We’re aware of the risks of jail remissions

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The

letter “Are prisons more comfortable”, in The Star of June 27 refers. On April 27, in keeping with the spirit of celebrating of 18 years of freedom and in line with established international practice, in terms of Section 84 (2) of the constitution, President Jacob Zuma granted a special remission of sentence to specific categories of sentenced offenders, probationers and parolees.

Offenders who pose a serious risk to society, particularly those declared to be dangerous criminals, have been excluded from remissions. It should be noted that all offenders, bar those lifers who are refused parole, return to communities at the end of their sentence or when they are paroled.

The Department of Correctional Services (DCS) is well aware of the risks of reintegration back into society, and have therefore put in place appropriate pre-release interventions. Of the 41 732 probationers/parolees/ offenders released, 25 338 were already in communities and released from community corrections, and 16 394 were in jails.

As at June 22, 0.18 percent (77) re-arrests were recorded.

One re-offender is one too many. But it would be optimistic to expect none of the offenders would be re-arrested, or that everyone released benefited from the rehabilitation programmes in prison.

Remissions were previously granted on May 30, 2005 in the first year of former president Thabo Mbeki’s second term of office. Previous remissions were granted on May 10, 1994 at former president Nelson Mandela’s inauguration and again on April 27, 1995 on the first anniversary of SA’s freedom. It was again granted on July 18, 1998 – Mandela’s 80th birthday.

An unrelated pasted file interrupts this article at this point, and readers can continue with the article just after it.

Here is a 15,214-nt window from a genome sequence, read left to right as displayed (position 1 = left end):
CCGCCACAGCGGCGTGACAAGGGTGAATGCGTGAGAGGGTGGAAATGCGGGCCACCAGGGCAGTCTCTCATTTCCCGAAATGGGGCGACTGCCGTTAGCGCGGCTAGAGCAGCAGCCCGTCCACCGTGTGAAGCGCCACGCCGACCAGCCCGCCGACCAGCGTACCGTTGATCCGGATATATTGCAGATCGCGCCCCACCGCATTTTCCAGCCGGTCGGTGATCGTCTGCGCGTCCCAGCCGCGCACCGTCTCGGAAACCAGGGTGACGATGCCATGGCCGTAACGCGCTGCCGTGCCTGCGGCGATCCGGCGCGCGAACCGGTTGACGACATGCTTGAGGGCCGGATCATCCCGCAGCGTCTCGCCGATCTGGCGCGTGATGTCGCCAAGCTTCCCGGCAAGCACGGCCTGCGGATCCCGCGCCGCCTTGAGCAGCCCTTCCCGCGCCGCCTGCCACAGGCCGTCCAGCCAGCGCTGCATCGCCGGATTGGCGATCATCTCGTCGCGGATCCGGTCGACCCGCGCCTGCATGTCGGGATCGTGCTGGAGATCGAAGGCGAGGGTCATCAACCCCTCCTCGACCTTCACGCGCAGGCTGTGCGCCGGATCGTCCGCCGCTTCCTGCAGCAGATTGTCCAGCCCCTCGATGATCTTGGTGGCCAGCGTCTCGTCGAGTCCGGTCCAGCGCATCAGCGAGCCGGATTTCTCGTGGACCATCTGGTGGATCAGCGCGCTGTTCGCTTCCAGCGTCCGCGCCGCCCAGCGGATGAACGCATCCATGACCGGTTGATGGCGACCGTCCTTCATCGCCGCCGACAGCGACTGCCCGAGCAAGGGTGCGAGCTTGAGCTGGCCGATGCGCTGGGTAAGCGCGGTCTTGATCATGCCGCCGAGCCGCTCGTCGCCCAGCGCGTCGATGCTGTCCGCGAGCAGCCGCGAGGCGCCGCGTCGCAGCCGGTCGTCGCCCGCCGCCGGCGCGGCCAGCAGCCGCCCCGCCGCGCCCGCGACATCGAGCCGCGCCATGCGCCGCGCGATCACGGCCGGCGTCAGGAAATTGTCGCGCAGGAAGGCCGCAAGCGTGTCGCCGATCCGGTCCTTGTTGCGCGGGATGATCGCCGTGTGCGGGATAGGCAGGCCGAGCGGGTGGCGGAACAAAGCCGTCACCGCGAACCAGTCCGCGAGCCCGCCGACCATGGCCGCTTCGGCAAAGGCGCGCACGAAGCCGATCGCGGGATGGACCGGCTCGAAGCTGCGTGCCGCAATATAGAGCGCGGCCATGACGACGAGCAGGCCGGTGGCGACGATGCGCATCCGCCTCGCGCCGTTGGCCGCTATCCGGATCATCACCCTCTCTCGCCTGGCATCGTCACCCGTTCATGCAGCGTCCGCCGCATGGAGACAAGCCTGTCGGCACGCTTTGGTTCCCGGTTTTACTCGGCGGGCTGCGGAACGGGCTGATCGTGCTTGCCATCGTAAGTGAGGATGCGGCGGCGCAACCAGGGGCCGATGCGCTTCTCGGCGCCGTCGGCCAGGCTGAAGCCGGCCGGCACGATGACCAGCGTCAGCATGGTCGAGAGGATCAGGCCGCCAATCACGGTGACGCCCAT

Previous remissions were granted to coincide with key national days.

In terms of the DCS Guidelines for Special Remission of Sentence 2012, pre-release assessments and pre-release programmes were presented to the qualifying groups prior to being released and/or released on parole. National, regional and area management task teams are daily facilitating, monitoring and evaluating the process in partnership with other government departments, non-government organisations, community based organisations, faith- based organisations, families of offenders, offenders, correctional officials and the community.

As the government, we remain fully committed to our shared vision of a caring and just society, enjoining us to afford even those who err against society the opportunity to mend their ways under humane conditions. Correctional Services Minister S’bu Ndebele is passionate about galvanising support for our transformative agenda from prisons to corrections, and preparing those of our offenders who need to get ready to be reintegrated as functional members of society.

Logan Maistry

Ministry of Correctional Services


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